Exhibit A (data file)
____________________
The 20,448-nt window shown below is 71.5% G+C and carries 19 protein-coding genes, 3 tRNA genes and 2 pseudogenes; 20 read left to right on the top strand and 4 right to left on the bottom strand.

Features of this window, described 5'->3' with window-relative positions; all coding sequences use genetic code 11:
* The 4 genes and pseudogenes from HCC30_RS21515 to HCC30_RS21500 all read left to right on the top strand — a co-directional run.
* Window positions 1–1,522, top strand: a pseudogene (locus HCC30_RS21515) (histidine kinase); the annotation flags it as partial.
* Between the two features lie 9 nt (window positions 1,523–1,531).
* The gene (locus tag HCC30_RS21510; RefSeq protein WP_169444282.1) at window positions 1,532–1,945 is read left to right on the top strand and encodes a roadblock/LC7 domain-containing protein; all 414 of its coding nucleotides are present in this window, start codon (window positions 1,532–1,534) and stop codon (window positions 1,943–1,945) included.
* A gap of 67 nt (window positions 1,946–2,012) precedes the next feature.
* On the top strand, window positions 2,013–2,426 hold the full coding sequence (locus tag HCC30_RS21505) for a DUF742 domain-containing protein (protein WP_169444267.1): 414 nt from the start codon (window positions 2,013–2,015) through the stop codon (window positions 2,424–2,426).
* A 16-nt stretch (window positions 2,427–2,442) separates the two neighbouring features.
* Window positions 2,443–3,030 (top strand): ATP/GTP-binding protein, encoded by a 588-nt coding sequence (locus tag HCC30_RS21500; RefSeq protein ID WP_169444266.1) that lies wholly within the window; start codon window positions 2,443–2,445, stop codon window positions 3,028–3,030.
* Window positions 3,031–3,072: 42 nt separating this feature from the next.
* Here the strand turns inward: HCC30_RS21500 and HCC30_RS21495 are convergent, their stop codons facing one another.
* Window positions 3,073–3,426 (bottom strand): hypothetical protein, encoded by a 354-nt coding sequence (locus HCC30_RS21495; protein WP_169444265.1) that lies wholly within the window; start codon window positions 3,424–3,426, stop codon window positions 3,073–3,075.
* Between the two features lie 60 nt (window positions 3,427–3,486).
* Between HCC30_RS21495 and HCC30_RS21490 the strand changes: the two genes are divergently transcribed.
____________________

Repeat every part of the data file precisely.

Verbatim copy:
The 20,448-nt window shown below is 71.5% G+C and carries 19 protein-coding genes, 3 tRNA genes and 2 pseudogenes; 20 read left to right on the top strand and 4 right to left on the bottom strand.

Features of this window, described 5'->3' with window-relative positions; all coding sequences use genetic code 11:
* The 4 genes and pseudogenes from HCC30_RS21515 to HCC30_RS21500 all read left to right on the top strand — a co-directional run.
* Window positions 1–1,522, top strand: a pseudogene (locus HCC30_RS21515) (histidine kinase); the annotation flags it as partial.
* Between the two features lie 9 nt (window positions 1,523–1,531).
* The gene (locus tag HCC30_RS21510; RefSeq protein WP_169444282.1) at window positions 1,532–1,945 is read left to right on the top strand and encodes a roadblock/LC7 domain-containing protein; all 414 of its coding nucleotides are present in this window, start codon (window positions 1,532–1,534) and stop codon (window positions 1,943–1,945) included.
* A gap of 67 nt (window positions 1,946–2,012) precedes the next feature.
* On the top strand, window positions 2,013–2,426 hold the full coding sequence (locus tag HCC30_RS21505) for a DUF742 domain-containing protein (protein WP_169444267.1): 414 nt from the start codon (window positions 2,013–2,015) through the stop codon (window positions 2,424–2,426).
* A 16-nt stretch (window positions 2,427–2,442) separates the two neighbouring features.
* Window positions 2,443–3,030 (top strand): ATP/GTP-binding protein, encoded by a 588-nt coding sequence (locus tag HCC30_RS21500; RefSeq protein ID WP_169444266.1) that lies wholly within the window; start codon window positions 2,443–2,445, stop codon window positions 3,028–3,030.
* Window positions 3,031–3,072: 42 nt separating this feature from the next.
* Here the strand turns inward: HCC30_RS21500 and HCC30_RS21495 are convergent, their stop codons facing one another.
* Window positions 3,073–3,426 (bottom strand): hypothetical protein, encoded by a 354-nt coding sequence (locus HCC30_RS21495; protein WP_169444265.1) that lies wholly within the window; start codon window positions 3,424–3,426, stop codon window positions 3,073–3,075.
* Between the two features lie 60 nt (window positions 3,427–3,486).
* Between HCC30_RS21495 and HCC30_RS21490 the strand changes: the two genes are divergently transcribed.